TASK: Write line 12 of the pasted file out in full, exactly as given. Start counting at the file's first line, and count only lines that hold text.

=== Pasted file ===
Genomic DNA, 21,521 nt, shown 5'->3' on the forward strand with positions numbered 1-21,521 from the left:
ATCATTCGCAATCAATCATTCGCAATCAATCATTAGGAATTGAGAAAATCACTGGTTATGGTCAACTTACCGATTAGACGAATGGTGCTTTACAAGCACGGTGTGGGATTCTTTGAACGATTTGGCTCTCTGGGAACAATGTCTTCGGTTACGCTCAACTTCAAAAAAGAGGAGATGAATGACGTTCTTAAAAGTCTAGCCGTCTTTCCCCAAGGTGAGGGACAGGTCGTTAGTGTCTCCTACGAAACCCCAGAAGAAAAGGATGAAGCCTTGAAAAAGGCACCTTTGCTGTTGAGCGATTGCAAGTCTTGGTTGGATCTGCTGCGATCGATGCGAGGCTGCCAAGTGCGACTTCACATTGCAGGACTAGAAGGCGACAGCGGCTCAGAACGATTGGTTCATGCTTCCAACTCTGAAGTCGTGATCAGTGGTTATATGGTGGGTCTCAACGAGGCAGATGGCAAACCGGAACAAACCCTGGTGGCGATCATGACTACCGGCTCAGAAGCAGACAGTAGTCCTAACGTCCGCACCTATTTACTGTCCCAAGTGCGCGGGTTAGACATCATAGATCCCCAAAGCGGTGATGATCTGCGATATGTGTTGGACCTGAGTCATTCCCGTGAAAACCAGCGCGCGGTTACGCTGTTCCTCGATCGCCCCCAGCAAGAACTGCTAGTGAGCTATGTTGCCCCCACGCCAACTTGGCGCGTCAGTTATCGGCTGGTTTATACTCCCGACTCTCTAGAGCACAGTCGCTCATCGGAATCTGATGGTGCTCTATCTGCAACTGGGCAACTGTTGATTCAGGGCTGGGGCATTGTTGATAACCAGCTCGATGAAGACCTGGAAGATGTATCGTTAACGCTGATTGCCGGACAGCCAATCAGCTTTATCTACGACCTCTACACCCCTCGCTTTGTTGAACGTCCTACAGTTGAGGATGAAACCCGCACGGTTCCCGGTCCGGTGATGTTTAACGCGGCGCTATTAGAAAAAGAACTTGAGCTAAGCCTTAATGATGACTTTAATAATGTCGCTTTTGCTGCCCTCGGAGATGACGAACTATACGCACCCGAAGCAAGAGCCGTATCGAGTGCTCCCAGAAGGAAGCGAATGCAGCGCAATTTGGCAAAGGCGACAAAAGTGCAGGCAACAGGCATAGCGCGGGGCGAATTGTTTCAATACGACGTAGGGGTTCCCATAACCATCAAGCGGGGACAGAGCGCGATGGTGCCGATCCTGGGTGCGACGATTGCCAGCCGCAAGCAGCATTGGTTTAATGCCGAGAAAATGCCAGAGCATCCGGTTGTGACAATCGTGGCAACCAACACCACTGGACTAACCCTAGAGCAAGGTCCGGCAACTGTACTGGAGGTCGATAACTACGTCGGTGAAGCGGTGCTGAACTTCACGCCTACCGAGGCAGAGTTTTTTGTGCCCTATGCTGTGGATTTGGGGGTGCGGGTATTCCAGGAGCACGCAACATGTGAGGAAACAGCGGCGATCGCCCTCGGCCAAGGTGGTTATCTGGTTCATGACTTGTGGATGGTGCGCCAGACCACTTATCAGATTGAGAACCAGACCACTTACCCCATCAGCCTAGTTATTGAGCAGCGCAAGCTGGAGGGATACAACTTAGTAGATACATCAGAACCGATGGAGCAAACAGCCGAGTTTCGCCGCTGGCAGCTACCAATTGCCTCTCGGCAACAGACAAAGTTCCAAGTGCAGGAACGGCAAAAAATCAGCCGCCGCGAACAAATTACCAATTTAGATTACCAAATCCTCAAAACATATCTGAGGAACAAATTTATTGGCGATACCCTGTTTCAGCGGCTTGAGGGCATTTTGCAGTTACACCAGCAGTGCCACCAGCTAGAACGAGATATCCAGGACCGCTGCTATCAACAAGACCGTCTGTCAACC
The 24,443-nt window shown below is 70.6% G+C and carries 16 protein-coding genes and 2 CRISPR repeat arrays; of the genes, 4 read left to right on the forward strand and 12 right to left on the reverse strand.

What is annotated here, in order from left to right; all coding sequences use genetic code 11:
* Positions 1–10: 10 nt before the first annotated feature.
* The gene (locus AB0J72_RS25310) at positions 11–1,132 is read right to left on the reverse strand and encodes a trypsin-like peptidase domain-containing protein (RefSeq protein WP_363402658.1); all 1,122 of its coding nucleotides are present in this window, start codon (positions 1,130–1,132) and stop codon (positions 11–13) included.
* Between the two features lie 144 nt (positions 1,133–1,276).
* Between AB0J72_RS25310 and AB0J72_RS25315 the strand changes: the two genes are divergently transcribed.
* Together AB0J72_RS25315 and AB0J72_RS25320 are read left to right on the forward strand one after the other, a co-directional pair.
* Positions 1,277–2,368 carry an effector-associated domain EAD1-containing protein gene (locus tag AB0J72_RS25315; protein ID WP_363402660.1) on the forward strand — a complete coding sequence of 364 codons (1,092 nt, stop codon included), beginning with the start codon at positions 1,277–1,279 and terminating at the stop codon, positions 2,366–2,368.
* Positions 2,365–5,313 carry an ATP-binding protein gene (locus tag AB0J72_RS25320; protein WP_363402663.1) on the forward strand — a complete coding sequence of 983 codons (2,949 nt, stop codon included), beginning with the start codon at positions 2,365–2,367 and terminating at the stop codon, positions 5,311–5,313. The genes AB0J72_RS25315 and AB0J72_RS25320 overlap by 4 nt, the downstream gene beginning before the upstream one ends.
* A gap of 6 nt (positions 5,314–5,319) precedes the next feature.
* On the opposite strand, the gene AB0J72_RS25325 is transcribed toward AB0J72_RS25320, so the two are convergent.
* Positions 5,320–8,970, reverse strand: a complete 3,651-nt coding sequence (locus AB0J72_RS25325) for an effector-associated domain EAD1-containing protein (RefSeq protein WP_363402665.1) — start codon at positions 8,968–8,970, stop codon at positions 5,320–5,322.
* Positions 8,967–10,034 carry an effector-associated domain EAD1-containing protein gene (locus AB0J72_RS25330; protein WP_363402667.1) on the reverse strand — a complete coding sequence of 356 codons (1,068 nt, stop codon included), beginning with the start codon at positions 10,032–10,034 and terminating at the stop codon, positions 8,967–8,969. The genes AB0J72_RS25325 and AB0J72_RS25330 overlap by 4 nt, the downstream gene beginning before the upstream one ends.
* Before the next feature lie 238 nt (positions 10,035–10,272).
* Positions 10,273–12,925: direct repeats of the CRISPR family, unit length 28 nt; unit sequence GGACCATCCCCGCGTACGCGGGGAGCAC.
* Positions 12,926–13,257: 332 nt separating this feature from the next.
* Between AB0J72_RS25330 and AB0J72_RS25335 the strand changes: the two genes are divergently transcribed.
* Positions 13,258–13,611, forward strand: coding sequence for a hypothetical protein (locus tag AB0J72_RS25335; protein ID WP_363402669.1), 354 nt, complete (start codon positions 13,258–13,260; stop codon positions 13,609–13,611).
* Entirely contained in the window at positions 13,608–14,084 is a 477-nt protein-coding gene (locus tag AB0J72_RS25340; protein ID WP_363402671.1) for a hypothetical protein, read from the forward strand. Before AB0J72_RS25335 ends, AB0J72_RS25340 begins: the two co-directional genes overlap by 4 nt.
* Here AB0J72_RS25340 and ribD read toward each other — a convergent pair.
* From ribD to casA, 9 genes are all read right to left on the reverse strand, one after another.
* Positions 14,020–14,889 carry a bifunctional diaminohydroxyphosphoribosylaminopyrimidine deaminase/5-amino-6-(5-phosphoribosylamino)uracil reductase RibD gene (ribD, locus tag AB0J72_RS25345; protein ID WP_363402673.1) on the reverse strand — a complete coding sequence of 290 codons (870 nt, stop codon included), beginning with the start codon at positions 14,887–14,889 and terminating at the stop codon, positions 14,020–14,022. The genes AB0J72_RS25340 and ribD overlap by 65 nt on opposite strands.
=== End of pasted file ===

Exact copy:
* A gap of 6 nt (positions 5,314–5,319) precedes the next feature.